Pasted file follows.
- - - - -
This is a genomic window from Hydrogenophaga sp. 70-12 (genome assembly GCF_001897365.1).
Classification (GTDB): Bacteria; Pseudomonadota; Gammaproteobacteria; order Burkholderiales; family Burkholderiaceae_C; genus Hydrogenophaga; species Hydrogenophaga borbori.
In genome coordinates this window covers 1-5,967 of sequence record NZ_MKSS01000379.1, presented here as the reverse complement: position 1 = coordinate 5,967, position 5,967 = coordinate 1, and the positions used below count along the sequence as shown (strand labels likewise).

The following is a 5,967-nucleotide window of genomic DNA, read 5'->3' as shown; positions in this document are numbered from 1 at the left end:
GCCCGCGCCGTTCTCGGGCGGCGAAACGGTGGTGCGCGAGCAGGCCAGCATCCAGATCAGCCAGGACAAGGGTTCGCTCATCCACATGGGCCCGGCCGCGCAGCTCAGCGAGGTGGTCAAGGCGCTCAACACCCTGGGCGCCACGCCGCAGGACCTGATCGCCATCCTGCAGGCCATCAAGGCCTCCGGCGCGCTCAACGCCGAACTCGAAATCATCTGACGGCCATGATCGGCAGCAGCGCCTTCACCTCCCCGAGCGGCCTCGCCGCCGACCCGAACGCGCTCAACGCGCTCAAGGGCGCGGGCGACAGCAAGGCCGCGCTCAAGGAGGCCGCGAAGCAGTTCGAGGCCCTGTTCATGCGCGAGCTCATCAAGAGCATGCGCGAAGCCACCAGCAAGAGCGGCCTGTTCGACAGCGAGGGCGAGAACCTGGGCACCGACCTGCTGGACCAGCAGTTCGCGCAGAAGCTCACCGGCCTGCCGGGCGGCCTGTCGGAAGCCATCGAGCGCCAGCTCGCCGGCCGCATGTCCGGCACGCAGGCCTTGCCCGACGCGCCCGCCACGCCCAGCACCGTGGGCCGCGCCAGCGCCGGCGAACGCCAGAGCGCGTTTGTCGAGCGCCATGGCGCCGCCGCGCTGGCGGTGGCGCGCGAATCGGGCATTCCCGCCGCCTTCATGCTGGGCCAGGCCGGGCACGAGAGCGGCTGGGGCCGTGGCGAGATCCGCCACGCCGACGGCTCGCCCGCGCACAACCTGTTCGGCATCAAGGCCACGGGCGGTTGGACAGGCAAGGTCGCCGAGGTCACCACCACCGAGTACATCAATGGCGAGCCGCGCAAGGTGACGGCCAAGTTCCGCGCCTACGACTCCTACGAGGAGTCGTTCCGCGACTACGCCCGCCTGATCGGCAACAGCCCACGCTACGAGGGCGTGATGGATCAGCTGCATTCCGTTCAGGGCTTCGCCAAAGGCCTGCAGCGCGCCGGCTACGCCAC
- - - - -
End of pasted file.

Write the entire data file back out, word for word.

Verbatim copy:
This is a genomic window from Hydrogenophaga sp. 70-12 (genome assembly GCF_001897365.1).
Classification (GTDB): Bacteria; Pseudomonadota; Gammaproteobacteria; order Burkholderiales; family Burkholderiaceae_C; genus Hydrogenophaga; species Hydrogenophaga borbori.
In genome coordinates this window covers 1-5,967 of sequence record NZ_MKSS01000379.1, presented here as the reverse complement: position 1 = coordinate 5,967, position 5,967 = coordinate 1, and the positions used below count along the sequence as shown (strand labels likewise).

The following is a 5,967-nucleotide window of genomic DNA, read 5'->3' as shown; positions in this document are numbered from 1 at the left end:
GCCCGCGCCGTTCTCGGGCGGCGAAACGGTGGTGCGCGAGCAGGCCAGCATCCAGATCAGCCAGGACAAGGGTTCGCTCATCCACATGGGCCCGGCCGCGCAGCTCAGCGAGGTGGTCAAGGCGCTCAACACCCTGGGCGCCACGCCGCAGGACCTGATCGCCATCCTGCAGGCCATCAAGGCCTCCGGCGCGCTCAACGCCGAACTCGAAATCATCTGACGGCCATGATCGGCAGCAGCGCCTTCACCTCCCCGAGCGGCCTCGCCGCCGACCCGAACGCGCTCAACGCGCTCAAGGGCGCGGGCGACAGCAAGGCCGCGCTCAAGGAGGCCGCGAAGCAGTTCGAGGCCCTGTTCATGCGCGAGCTCATCAAGAGCATGCGCGAAGCCACCAGCAAGAGCGGCCTGTTCGACAGCGAGGGCGAGAACCTGGGCACCGACCTGCTGGACCAGCAGTTCGCGCAGAAGCTCACCGGCCTGCCGGGCGGCCTGTCGGAAGCCATCGAGCGCCAGCTCGCCGGCCGCATGTCCGGCACGCAGGCCTTGCCCGACGCGCCCGCCACGCCCAGCACCGTGGGCCGCGCCAGCGCCGGCGAACGCCAGAGCGCGTTTGTCGAGCGCCATGGCGCCGCCGCGCTGGCGGTGGCGCGCGAATCGGGCATTCCCGCCGCCTTCATGCTGGGCCAGGCCGGGCACGAGAGCGGCTGGGGCCGTGGCGAGATCCGCCACGCCGACGGCTCGCCCGCGCACAACCTGTTCGGCATCAAGGCCACGGGCGGTTGGACAGGCAAGGTCGCCGAGGTCACCACCACCGAGTACATCAATGGCGAGCCGCGCAAGGTGACGGCCAAGTTCCGCGCCTACGACTCCTACGAGGAGTCGTTCCGCGACTACGCCCGCCTGATCGGCAACAGCCCACGCTACGAGGGCGTGATGGATCAGCTGCATTCCGTTCAGGGCTTCGCCAAAGGCCTGCAGCGCGCCGGCTACGCCAC